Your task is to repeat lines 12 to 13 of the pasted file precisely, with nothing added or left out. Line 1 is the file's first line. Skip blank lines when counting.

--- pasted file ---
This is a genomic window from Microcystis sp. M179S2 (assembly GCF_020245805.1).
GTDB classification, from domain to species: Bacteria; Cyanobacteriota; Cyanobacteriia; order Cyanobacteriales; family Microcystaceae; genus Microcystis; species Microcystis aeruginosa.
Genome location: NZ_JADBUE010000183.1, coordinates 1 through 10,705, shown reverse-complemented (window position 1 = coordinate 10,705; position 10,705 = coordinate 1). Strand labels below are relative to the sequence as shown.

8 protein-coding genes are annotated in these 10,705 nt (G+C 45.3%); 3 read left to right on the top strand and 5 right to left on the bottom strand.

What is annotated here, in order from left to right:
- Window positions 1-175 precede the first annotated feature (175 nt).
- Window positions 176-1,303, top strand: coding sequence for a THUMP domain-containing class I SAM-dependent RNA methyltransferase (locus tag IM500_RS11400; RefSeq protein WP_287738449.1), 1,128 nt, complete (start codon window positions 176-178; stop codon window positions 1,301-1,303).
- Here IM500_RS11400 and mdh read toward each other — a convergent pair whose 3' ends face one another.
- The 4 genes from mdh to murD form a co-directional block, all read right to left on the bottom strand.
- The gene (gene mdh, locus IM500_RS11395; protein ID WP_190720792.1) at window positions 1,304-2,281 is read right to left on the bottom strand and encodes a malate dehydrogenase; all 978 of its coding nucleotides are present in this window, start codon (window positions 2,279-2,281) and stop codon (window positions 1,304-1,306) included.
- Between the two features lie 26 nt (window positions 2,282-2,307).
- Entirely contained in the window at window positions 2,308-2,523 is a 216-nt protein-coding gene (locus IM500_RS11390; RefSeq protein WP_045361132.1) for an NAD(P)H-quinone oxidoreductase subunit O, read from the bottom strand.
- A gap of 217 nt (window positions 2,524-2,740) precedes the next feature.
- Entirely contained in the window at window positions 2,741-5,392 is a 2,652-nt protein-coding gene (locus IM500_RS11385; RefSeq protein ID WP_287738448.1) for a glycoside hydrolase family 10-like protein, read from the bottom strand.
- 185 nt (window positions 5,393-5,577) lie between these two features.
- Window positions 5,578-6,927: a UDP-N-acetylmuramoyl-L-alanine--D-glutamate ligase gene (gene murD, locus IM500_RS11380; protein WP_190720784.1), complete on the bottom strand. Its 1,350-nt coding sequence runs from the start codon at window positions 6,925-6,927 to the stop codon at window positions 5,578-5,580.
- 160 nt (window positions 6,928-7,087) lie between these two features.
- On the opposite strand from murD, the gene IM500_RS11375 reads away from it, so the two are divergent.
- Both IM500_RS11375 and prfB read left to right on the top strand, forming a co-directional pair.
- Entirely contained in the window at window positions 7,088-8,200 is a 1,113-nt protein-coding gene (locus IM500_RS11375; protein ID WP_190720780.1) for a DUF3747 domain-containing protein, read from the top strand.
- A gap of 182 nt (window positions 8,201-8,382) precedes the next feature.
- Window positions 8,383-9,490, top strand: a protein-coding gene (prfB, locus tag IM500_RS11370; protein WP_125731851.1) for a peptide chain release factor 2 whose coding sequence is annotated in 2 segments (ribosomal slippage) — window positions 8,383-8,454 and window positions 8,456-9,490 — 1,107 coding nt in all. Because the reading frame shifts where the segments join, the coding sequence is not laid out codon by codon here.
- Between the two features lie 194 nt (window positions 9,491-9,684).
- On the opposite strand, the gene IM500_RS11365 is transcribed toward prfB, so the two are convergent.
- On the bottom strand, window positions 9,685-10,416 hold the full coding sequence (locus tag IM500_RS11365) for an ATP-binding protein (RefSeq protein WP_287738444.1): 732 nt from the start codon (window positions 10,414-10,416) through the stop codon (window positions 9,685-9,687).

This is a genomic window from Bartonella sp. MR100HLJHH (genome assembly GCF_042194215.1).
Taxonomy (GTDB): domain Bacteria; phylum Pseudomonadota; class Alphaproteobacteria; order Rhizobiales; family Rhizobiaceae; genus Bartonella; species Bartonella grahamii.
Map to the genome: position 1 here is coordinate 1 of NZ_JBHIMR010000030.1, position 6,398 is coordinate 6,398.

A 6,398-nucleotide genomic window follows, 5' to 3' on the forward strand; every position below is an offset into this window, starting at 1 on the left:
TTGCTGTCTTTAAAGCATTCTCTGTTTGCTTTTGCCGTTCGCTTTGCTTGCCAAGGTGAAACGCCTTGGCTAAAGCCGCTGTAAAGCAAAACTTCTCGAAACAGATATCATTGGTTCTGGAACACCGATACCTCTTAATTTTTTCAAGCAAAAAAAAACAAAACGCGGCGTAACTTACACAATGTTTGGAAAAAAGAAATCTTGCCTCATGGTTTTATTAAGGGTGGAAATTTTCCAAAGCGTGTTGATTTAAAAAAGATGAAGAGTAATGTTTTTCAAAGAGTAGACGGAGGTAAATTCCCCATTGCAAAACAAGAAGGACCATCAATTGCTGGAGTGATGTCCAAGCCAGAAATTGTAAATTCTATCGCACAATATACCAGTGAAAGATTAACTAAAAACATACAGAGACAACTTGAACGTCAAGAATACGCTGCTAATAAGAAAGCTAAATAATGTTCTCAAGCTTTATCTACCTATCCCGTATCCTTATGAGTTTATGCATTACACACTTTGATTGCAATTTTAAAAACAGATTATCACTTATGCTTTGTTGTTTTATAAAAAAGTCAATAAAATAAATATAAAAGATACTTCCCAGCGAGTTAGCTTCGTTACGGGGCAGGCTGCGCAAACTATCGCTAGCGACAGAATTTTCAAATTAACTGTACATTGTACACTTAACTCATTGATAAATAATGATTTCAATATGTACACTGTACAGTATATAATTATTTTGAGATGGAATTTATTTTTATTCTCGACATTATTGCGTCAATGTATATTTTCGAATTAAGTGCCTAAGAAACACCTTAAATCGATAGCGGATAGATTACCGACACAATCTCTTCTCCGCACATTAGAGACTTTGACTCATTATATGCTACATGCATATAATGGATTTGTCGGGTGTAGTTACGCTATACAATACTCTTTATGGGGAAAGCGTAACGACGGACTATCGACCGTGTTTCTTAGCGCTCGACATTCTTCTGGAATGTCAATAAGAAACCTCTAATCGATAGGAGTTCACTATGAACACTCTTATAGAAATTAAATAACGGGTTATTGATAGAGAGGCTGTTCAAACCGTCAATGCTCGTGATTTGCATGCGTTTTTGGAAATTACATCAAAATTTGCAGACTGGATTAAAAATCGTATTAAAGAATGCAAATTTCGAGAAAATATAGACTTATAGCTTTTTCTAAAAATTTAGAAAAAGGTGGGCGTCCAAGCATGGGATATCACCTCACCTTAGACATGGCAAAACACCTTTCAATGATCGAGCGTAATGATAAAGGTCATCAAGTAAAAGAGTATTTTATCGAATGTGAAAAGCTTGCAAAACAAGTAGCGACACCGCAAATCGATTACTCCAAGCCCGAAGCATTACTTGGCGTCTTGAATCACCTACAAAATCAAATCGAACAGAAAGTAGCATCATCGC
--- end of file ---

- Entirely contained in the window at window positions 2,308-2,523 is a 216-nt protein-coding gene (locus IM500_RS11390; RefSeq protein WP_045361132.1) for an NAD(P)H-quinone oxidoreductase subunit O, read from the bottom strand.
- A gap of 217 nt (window positions 2,524-2,740) precedes the next feature.